If you’re thinking about starting a career in information technology, you’re not alone. Despite the headlines around layoffs at high-profile tech companies, demand for technology workers continues to be strong across all industries. Organizations are using technology in new strategic ways, and they need IT pros who can help support the technology driving the vision.
Whether you’re just getting started with a career or making a career move into the field of technology, one of the best places to start is IT support. This entry-level role requires a broad understanding of IT systems, which can be a launching point into a wide variety of IT careers. It’s also one of the hottest jobs out there. During the 12 months ending on January 31, 2023, there were over 397,000 job postings for IT support roles.
And did we mention that IT support pays well? The median annual salary for IT support specialists in the United States is $49,770, which is 9% higher than the median national wage for all occupations. Salaries for advanced IT support specialists can top $90,000, and of course there are pathways from IT support into even higher paying technical roles.
Building the Skills to be an IT Support Specialist
If you’re interested in pursuing a role as an IT support specialist, there are some fundamental skills you need to master. First and foremost are technical skills. This includes expertise with computer hardware, operating systems such as Microsoft Windows or iOS, cybersecurity and basic knowledge of computer networks. These are the skills that help IT support specialists resolve end-user technical issues.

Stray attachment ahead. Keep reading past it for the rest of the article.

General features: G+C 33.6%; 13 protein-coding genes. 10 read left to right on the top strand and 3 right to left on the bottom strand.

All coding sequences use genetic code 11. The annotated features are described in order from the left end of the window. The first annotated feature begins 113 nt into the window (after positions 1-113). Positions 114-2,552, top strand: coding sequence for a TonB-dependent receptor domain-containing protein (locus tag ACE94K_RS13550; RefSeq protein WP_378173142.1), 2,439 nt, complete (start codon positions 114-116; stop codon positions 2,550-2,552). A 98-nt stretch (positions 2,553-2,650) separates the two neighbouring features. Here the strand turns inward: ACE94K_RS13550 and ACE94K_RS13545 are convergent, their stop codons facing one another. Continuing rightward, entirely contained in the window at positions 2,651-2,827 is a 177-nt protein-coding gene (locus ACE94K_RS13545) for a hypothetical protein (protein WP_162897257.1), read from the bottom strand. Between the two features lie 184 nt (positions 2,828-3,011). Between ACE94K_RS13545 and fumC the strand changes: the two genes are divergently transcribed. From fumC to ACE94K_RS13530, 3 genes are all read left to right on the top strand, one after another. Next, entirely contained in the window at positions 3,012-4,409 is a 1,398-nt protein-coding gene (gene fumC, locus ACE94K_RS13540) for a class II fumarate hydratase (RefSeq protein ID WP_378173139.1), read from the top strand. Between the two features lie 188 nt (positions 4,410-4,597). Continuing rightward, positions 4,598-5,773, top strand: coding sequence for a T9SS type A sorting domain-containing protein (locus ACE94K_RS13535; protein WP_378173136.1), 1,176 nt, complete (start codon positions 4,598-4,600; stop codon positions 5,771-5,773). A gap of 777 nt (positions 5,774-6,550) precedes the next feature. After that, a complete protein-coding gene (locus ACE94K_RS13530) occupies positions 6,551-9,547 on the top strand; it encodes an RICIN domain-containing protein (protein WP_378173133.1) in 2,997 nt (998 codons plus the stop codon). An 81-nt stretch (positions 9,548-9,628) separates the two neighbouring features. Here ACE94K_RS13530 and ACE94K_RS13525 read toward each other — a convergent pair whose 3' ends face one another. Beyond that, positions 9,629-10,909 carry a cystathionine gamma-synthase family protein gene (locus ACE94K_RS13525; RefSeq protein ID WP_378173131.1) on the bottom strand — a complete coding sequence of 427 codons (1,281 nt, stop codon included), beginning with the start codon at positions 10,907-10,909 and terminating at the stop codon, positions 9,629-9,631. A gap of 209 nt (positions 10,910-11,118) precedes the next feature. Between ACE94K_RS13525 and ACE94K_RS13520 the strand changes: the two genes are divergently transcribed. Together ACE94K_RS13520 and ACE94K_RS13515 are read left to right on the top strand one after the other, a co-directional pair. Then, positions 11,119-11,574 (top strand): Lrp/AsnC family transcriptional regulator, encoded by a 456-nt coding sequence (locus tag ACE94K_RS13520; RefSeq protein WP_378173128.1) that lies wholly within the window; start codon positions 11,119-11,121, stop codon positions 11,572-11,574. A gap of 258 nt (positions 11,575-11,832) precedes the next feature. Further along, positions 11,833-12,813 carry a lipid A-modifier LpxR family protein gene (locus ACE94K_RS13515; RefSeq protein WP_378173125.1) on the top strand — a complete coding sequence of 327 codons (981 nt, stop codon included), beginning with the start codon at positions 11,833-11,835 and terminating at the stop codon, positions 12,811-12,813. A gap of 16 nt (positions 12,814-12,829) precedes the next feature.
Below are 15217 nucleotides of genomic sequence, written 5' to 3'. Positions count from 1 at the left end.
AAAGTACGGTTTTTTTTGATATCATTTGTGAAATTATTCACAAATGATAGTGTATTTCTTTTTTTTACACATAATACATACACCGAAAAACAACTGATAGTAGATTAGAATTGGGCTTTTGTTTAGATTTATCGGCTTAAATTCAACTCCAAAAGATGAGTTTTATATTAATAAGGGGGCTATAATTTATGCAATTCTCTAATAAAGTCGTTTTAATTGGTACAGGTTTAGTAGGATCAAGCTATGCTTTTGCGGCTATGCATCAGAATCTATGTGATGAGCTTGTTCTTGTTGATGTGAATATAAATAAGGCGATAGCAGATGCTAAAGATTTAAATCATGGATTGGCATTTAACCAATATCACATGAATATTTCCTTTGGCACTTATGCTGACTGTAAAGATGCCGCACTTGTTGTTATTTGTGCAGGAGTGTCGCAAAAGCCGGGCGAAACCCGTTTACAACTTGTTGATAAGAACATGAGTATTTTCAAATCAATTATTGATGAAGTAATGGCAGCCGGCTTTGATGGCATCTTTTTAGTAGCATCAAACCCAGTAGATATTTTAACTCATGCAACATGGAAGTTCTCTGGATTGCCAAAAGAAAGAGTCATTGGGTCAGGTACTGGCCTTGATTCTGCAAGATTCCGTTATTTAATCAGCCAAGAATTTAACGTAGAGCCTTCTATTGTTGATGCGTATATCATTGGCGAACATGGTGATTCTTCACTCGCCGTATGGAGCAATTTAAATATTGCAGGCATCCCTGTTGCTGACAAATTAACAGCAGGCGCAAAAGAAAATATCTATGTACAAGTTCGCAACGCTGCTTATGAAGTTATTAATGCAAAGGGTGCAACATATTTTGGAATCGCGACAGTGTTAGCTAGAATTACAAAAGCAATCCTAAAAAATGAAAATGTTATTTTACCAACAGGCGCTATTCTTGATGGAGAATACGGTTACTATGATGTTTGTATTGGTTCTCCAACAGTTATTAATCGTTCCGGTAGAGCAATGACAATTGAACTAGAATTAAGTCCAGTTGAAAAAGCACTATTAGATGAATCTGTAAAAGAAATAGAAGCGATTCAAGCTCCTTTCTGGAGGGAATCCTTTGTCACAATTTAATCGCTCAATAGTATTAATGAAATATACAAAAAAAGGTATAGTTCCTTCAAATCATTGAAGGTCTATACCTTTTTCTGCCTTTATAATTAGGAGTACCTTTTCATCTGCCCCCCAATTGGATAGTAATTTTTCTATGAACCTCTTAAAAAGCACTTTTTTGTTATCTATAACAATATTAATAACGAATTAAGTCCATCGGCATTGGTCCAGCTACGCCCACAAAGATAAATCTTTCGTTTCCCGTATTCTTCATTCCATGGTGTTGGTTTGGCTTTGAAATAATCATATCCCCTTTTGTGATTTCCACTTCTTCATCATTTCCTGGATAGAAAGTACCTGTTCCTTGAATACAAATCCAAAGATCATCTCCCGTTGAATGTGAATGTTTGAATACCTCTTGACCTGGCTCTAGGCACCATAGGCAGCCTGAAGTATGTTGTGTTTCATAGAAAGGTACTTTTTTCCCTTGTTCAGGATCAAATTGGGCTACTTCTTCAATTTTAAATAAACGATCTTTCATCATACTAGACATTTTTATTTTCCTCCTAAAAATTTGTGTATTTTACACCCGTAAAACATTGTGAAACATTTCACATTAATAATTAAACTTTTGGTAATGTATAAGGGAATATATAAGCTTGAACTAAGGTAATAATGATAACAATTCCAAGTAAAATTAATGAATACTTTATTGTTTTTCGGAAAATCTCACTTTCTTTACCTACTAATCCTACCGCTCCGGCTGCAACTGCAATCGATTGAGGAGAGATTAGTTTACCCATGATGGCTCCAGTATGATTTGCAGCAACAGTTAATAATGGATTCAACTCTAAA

The other set of critical skills are durable skills, also known as professional skills. These are the skills needed to succeed in a business environment, such as communication skills, problem-solving skills or troubleshooting. Whether it’s working with teammates to figure out problems or providing customer support across the organization, durable skills make IT pros more valuable.
Different Types of IT Support Jobs
With the right skills, you can explore different flavors of IT support. Your job search may lead you to a dizzying array of job postings that all sound slightly different. Here are some of the main factors that can influence the day-to-day routine of an IT support specialist.
1. Type of company. It makes sense that a large company would have different needs from a small company. A large organization will usually have a more complex IT architecture. This can lead to more specialization among support jobs. Job titles such as help desk specialist or network support specialist may indicate a higher degree of focus.
Smaller organizations typically expect a more general approach, with an IT support specialist providing technical support in many different areas. Titles such as IT help desk support or IT support technician may hint at broader responsibilities.
Aside from organization size, different industries may have different needs. A healthcare organization will have different expectations compared to a financial organization, even though the basic skills remain the same. A small sampling of the top employers posting jobs for IT support specialists includes Best Buy, General Dynamics, Five Below, Deloitte, Humana, Xerox, Amazon, Accenture, Siemens and Toshiba.